Suppliers face revenue drops due to decreasing PC demand. Intel recently adjusted its revenue forecast for the rest of the year.
PC and smartphone sales are on the decline worldwide. After a two-year boom in remote working and education, the numbers trend downwards. Contributing factors are inflation, geopolitics and supply chain issues.
Processor manufacturers such as Intel feel the effects. During the presentation of its second 2022 quarterly results, Intel said it was surprised by the rapid decline in demand from consumers and manufacturers. According to CEO Pat Gelsinger, Intel could’ve done better in its response.
Figures Q2 2022
Intel posted quarterly revenue of $15.3 billion, 22 percent down from the same period in 2021. Analysts expected quarterly sales of $18 billion. The company posted a net loss of $500 million, while net income totalled $5.1 billion in Q2 2021. Income declined by 105 percent.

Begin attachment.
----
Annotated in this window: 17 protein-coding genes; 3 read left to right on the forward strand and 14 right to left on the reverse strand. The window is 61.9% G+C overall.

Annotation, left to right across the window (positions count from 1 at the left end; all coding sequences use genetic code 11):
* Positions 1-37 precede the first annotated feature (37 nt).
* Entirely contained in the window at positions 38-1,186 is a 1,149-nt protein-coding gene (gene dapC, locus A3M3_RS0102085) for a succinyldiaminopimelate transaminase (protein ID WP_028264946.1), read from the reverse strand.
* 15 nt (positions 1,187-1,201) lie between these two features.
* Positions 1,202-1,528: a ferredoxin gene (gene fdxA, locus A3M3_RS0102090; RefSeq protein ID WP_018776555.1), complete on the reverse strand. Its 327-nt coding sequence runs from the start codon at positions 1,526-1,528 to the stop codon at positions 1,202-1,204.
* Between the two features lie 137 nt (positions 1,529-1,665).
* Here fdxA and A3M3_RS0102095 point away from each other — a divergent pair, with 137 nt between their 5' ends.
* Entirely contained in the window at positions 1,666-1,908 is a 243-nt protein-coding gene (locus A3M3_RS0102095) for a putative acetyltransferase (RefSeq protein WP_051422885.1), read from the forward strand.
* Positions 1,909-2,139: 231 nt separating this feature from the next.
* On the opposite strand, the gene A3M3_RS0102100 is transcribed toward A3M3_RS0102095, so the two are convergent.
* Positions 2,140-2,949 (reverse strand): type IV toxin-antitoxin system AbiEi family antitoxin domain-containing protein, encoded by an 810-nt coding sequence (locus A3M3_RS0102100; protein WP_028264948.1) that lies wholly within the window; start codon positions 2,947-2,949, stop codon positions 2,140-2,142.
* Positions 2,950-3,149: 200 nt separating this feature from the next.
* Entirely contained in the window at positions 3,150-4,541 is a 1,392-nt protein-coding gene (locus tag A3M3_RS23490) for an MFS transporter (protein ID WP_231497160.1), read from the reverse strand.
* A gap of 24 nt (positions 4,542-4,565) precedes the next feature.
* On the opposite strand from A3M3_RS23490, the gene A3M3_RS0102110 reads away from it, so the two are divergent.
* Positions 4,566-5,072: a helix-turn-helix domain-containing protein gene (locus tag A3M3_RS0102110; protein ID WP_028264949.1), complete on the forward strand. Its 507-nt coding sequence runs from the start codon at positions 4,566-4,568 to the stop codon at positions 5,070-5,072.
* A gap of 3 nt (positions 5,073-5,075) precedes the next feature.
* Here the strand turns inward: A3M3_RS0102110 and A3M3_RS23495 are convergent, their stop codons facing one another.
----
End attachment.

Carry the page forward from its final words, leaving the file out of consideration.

The Client Computing Group (CCG), the business unit for processors for PCs, was hit hard. Revenue dropped by 25 percent to $7.7 billion in Q2 2022. The Datacenter and AI Group (DCAI) declined by 16 percent to $4.6 billion. Intel Foundry Services (IFS), which manufactures processors for third parties, saw a steep 54 percent revenue drop to $122 million.
Adjustment of annual figures
The figures impacted the chip giant’s annual forecasts. Whereas Intel previously estimated yearly revenue of $76 billion, it now predicts between $65 billion and $68 billion. Furthermore, Intel is abolishing its drone and Optane memory divisions. CEO Gelsinger remains optimistic. Intel will continue to invest $20 billion in a planned US factory in Ohio.